educated they are (=the more they know about the world and about
themselves), the less they seek to procreate. The more advanced the civilization,
the more efforts it invests into preventing the birth of children:
contraceptives, family planning, abortions. These all are typical of
affluent, well educated societies.
And the more Narcissistic supply can be derived from other sources
the less do people resort to making children and to other procreative
activities (such as sex). Freud described the mechanism of sublimation:
the sex drive, the Eros (libido), can be "converted", "sublimated" into
other activities. All the sublimatory channels and activities are
Narcissistic in character: politics, art. They all provide what children do:
narcissistic supply. They make children redundant. It is not by
coincidence that people famous for their creativity tend to have less children
than the average (most of them, none at all). They are Narcissistically
self sufficient, they do not need children.
This seems to be the key to our determination to have children:
To experience the unconditional love that we received from our mothers,
this intoxicating feeling of being loved without caveats, for what we
are, with no limits, reservations, or calculations. This is the most
powerful, crystallized source of Narcissistic supply. It nourishes our
self-love, self worth and self-confidence. It infuses us with feelings of
omnipotence and omniscience. In these, and other respects, it is a
return to infancy.
Is there a "typical" relationship between the Narcissist and his
We are all members of a few families in our lifetime: the one that we
are born to and the one(s) that we create. We all transfer hurts,
attitudes, fears, hopes and desires a whole emotional baggage from the
former to the latter. The narcissist is no exception.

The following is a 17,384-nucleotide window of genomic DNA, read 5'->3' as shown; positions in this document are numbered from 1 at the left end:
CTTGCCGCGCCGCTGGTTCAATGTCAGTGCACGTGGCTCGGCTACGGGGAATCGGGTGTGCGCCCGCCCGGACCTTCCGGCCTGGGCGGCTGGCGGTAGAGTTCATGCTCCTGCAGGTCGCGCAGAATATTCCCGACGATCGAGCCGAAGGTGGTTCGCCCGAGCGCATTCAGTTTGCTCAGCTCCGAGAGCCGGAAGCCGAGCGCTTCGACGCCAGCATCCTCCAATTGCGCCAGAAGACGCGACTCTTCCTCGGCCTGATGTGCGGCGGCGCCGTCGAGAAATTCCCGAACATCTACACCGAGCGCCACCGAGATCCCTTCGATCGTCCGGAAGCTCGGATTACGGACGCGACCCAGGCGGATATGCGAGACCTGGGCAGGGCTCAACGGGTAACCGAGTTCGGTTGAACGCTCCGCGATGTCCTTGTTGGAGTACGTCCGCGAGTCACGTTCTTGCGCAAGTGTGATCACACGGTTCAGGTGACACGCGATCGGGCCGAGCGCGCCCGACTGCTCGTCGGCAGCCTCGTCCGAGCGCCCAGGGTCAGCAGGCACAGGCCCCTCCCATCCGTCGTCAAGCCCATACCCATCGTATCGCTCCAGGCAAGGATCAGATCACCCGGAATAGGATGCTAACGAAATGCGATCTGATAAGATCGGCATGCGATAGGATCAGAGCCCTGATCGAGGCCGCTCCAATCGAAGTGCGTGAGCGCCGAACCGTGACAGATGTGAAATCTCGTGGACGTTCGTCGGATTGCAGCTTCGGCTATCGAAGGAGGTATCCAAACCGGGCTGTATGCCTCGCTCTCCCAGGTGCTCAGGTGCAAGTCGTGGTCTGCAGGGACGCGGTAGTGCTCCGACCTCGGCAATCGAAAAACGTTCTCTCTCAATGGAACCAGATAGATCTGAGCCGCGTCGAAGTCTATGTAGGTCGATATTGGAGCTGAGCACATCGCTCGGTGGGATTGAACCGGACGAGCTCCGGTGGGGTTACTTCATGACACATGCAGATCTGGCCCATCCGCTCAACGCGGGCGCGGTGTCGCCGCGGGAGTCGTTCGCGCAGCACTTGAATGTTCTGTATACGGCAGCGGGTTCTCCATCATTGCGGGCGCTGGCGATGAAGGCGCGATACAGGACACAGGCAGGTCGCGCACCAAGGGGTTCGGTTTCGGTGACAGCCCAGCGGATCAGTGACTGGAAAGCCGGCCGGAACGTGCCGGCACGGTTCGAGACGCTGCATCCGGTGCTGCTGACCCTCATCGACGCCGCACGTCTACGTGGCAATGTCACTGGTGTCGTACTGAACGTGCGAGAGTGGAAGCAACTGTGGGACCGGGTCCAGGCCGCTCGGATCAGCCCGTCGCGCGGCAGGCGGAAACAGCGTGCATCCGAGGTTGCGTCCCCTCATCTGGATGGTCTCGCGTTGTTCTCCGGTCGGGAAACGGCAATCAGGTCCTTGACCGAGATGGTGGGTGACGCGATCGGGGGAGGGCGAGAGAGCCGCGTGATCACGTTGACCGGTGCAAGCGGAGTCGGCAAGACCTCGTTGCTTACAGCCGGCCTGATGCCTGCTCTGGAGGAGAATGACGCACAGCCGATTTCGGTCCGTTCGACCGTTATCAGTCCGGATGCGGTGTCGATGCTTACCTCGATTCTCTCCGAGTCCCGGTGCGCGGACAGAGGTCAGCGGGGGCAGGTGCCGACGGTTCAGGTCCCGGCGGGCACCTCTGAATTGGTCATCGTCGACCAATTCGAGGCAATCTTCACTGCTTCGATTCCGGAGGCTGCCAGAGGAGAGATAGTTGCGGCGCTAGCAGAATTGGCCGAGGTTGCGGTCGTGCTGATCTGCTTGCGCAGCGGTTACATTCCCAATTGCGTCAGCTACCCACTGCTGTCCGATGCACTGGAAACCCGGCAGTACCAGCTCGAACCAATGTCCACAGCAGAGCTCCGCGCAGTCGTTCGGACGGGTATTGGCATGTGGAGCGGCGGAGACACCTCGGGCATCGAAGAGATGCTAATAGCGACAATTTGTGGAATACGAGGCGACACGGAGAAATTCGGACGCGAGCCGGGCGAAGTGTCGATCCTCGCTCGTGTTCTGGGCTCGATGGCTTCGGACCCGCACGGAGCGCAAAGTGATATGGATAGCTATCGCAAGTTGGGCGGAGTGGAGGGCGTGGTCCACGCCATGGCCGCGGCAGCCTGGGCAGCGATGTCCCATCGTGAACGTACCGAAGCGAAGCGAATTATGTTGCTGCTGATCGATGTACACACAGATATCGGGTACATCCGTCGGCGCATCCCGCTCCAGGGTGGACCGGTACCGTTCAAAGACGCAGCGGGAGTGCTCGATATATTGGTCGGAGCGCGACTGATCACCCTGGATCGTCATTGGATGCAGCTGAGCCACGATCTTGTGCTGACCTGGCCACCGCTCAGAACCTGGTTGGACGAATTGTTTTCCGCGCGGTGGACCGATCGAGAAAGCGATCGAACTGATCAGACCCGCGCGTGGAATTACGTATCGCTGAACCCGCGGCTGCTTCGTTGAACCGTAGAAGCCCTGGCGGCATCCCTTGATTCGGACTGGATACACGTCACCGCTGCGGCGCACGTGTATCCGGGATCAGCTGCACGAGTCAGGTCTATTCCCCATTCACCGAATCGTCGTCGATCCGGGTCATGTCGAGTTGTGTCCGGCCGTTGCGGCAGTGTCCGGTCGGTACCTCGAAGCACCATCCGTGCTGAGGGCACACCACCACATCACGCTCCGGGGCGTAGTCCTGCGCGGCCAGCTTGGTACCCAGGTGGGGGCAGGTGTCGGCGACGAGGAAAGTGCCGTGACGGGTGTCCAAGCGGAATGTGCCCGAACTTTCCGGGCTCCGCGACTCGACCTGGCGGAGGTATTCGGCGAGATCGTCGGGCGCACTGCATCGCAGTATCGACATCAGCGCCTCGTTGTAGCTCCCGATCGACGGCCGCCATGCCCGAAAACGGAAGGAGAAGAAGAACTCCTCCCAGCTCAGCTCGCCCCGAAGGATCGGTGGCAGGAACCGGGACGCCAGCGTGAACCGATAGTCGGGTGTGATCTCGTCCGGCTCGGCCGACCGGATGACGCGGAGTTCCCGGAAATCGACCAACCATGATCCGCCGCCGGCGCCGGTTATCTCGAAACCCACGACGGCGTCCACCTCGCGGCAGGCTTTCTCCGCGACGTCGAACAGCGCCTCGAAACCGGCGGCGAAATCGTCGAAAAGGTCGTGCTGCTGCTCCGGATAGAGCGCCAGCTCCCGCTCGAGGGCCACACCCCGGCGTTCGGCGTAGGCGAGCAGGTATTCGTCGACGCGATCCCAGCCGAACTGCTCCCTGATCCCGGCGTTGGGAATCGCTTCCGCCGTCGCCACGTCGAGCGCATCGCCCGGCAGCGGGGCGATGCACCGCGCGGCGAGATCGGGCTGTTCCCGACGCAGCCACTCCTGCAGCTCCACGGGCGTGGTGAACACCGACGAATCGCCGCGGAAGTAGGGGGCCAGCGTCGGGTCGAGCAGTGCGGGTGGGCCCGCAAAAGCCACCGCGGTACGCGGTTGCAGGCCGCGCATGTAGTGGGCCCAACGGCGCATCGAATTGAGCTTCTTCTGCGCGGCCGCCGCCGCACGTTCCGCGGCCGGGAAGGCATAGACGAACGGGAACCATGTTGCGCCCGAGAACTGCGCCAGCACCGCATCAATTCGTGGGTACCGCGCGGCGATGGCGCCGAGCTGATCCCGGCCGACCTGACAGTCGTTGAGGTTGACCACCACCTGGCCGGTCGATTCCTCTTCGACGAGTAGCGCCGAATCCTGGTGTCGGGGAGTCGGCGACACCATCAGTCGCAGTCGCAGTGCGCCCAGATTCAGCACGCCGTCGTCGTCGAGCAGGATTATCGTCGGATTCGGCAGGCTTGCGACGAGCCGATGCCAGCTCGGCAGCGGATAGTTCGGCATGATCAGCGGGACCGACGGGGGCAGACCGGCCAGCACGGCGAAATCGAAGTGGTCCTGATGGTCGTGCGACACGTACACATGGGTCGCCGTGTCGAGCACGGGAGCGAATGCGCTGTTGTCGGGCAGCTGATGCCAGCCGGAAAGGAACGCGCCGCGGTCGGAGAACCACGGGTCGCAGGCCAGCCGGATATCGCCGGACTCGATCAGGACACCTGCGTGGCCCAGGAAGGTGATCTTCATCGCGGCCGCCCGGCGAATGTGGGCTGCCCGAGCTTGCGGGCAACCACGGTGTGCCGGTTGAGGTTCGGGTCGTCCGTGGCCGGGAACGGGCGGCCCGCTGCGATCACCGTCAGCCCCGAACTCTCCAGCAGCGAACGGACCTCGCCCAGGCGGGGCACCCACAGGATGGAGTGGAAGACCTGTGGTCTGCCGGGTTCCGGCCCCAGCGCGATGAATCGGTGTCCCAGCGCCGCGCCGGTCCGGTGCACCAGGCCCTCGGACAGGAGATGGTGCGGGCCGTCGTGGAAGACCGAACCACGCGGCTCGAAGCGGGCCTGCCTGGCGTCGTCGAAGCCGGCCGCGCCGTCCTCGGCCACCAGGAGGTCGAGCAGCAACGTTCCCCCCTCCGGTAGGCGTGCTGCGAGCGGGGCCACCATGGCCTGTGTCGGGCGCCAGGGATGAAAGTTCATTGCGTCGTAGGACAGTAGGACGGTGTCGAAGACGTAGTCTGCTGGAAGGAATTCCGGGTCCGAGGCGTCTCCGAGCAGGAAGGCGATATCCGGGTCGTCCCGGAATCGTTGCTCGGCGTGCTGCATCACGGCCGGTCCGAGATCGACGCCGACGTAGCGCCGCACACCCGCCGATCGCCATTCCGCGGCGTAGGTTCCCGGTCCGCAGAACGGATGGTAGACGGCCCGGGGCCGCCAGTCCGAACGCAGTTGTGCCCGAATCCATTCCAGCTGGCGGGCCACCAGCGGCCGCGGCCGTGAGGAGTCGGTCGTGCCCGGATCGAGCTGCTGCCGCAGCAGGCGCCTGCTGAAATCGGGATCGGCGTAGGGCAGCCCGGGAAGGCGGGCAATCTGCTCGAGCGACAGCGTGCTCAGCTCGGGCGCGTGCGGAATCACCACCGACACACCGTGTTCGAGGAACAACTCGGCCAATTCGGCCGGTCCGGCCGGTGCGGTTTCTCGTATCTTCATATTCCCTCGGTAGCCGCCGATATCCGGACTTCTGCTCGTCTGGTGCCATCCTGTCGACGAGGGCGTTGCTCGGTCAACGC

The narcissist has a dichotomous view of humanity: humans are either
Sources of Narcissistic Supply (and, then, idealised and over-valued) or
do not fulfil this function (and, therefore, are valueless, devalued).
The narcissist gets all the love that he needs from himself. From the
outside he needs approval, affirmation, admiration, adoration, attention
in other words, externalised Ego boundary functions. He does not
require nor does he seek his parents' or his siblings' love, or to be
loved by his children. He casts them as the audience in the theatre of
his inflated grandiosity. He wishes to impress them, shock them,
threaten them, infuse them with awe, inspire them, attract their attention,
subjugate them, or manipulate them. He emulates and simulates an entire
range of emotions and employs every means to achieve these effects. He
lies (narcissists are pathological liars their very self is a false
one). He plays the pitiful, or, its opposite, the resilient and reliable.
He stuns and shines with outstanding intellectual, or physical (or
anything else appreciated by the members of the family) capacities and
achievements. When confronted with (young) siblings or with his own
children, the narcissist is likely to undergo three reactive phases:
At first, he perceives his offspring as a threat to his Narcissistic
Supply Sources (his turf, the Pathological Narcissistic Space). He does
his best to belittle them, hurt (also physically) and humiliate them and
then, when these reactions prove ineffective or counter productive, he
retreats into an imaginary world of omnipotence. A period of emotional
absence and detachment ensues. The narcissist indulges himself in
daydreaming, delusions of grandeur, planning of future coups, nostalgia and
hurt (the Lost Paradise Syndrome). The narcissist reacts this way to
the birth of his children or to the introduction of new centres of
attention to the family cell (even a new pet!).
Whatever the narcissist perceives to be his competition for scarce
Narcissistic Supply is relegated to the role of the enemy. Where no
legitimacy exists for the uninhibited expression of the aggression and
hostility aroused by this predicament the narcissist prefers to stay away.
He disconnects, detaches himself emotionally, becomes cold and
disinterested, directs transformed anger at his mate or at his parents (the more
Other narcissists see the opportunity in the mishap. They seek to
manipulate their parents (or their mate) by "taking over" the newcomer.
Such narcissists monopolise their siblings or their new-born children.
This way, indirectly, the narcissist basks in the attention directed at
the infant. An example: by being closely identified with his offspring,
a narcissistic father secures the grateful admiration of the mother
("What an outstanding father he is"). He also assumes part of or all the
credit for babys/siblings achievements. This is a process of
annexation and assimilation of the other, a strategy that the narcissist makes
use of in most of his relationships.
As the baby/sibling grows older, the narcissist begins to see their
potential to be edifying, reliable and satisfactory Sources of